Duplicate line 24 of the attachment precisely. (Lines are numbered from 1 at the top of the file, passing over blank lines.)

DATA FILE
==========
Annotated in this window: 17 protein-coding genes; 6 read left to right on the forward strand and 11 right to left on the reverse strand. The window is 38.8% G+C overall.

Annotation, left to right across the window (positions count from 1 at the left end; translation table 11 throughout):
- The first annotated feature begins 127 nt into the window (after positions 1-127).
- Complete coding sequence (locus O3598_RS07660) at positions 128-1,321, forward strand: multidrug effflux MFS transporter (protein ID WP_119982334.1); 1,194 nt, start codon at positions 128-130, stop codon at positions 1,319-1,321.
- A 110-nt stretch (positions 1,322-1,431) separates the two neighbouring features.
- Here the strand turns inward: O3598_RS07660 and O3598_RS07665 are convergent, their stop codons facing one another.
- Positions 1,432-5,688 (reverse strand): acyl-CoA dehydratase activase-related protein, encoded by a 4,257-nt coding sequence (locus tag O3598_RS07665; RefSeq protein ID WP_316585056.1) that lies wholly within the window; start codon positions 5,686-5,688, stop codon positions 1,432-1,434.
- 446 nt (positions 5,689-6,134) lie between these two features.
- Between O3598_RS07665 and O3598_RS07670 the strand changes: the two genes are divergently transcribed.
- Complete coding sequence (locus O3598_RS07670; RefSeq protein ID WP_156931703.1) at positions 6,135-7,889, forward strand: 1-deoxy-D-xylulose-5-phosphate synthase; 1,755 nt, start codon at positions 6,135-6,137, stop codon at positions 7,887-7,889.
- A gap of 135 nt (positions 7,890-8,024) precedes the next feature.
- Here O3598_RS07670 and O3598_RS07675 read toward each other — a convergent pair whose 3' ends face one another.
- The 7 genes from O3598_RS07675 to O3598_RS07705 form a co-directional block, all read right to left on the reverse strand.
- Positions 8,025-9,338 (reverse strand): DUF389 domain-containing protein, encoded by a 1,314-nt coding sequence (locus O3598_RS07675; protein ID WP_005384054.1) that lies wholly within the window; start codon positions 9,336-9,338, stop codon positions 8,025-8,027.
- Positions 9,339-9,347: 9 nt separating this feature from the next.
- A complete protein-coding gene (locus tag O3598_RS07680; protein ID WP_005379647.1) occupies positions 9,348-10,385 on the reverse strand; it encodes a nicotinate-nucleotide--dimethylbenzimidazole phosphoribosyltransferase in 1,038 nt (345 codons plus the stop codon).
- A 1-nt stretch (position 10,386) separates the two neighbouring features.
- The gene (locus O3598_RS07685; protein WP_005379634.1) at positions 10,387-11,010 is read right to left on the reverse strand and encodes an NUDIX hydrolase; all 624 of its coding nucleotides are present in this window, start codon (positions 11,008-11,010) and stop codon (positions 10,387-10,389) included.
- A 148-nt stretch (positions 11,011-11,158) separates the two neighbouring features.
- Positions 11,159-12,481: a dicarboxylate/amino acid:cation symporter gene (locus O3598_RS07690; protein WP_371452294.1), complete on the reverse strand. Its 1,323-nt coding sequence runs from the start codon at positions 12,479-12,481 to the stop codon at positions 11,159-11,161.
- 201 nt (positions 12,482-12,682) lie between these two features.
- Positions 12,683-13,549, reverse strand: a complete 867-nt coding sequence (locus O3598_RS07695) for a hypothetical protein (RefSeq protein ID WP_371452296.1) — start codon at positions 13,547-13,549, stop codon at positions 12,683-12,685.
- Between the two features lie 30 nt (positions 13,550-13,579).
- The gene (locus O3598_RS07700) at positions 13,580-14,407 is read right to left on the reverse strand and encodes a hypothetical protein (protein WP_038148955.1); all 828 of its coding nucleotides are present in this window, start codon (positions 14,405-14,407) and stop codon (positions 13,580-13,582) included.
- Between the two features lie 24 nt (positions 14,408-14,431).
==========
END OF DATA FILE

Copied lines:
- The gene (locus O3598_RS07700) at positions 13,580-14,407 is read right to left on the reverse strand and encodes a hypothetical protein (protein WP_038148955.1); all 828 of its coding nucleotides are present in this window, start codon (positions 14,405-14,407) and stop codon (positions 13,580-13,582) included.